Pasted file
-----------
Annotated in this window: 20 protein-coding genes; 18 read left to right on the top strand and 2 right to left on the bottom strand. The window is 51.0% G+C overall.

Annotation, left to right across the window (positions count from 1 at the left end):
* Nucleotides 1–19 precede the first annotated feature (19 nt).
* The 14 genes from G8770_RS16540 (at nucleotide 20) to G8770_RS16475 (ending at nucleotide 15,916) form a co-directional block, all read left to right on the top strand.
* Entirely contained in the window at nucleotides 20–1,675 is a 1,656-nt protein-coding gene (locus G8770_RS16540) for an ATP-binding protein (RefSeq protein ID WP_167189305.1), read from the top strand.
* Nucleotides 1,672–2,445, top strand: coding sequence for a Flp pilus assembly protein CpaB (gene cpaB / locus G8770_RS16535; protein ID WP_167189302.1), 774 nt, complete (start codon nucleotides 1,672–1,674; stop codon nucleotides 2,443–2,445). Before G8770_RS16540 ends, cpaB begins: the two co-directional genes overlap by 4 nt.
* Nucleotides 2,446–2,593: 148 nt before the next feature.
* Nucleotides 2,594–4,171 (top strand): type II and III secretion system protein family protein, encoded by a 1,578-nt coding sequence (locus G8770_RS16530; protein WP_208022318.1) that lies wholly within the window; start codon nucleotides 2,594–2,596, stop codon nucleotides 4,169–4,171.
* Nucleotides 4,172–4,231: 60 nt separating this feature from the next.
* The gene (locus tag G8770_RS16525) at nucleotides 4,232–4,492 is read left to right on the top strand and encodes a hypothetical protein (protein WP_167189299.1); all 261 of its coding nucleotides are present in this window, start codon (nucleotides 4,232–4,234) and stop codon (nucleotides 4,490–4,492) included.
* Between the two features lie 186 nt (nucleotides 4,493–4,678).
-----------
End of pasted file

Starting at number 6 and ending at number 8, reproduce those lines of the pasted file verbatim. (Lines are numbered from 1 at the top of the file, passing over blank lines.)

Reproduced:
* Nucleotides 1,672–2,445, top strand: coding sequence for a Flp pilus assembly protein CpaB (gene cpaB / locus G8770_RS16535; protein ID WP_167189302.1), 774 nt, complete (start codon nucleotides 1,672–1,674; stop codon nucleotides 2,443–2,445). Before G8770_RS16540 ends, cpaB begins: the two co-directional genes overlap by 4 nt.
* Nucleotides 2,446–2,593: 148 nt before the next feature.
* Nucleotides 2,594–4,171 (top strand): type II and III secretion system protein family protein, encoded by a 1,578-nt coding sequence (locus G8770_RS16530; protein WP_208022318.1) that lies wholly within the window; start codon nucleotides 2,594–2,596, stop codon nucleotides 4,169–4,171.